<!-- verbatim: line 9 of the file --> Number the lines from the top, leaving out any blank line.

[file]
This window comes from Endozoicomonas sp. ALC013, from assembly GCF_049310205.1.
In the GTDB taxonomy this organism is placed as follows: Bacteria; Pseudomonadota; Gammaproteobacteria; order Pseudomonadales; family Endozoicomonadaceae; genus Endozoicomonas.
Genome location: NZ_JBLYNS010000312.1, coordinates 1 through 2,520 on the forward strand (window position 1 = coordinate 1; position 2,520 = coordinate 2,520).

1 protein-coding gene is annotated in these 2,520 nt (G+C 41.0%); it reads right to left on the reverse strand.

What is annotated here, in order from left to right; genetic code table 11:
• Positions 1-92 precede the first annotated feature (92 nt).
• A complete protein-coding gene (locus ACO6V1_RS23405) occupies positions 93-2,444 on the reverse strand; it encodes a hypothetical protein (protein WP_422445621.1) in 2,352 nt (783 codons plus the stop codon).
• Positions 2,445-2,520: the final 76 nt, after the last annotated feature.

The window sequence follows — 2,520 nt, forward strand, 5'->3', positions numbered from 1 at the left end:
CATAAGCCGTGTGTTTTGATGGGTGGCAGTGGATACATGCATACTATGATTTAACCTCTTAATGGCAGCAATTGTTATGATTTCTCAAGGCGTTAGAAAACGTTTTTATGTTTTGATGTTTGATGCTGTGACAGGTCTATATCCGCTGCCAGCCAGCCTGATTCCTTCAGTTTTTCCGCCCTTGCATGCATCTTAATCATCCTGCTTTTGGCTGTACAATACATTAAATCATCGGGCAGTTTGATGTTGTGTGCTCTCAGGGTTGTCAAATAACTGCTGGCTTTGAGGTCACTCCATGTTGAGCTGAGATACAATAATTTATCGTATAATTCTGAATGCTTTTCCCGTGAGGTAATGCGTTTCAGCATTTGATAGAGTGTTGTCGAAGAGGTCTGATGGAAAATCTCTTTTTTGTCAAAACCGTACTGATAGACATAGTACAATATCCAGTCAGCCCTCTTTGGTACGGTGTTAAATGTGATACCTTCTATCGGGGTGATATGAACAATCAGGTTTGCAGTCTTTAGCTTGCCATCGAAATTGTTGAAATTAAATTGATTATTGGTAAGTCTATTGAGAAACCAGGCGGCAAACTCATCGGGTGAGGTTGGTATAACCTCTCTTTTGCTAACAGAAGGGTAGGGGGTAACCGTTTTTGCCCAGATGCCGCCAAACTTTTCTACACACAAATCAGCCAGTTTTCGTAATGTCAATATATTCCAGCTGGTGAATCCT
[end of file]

The window sequence follows — 2,520 nt, forward strand, 5'->3', positions numbered from 1 at the left end: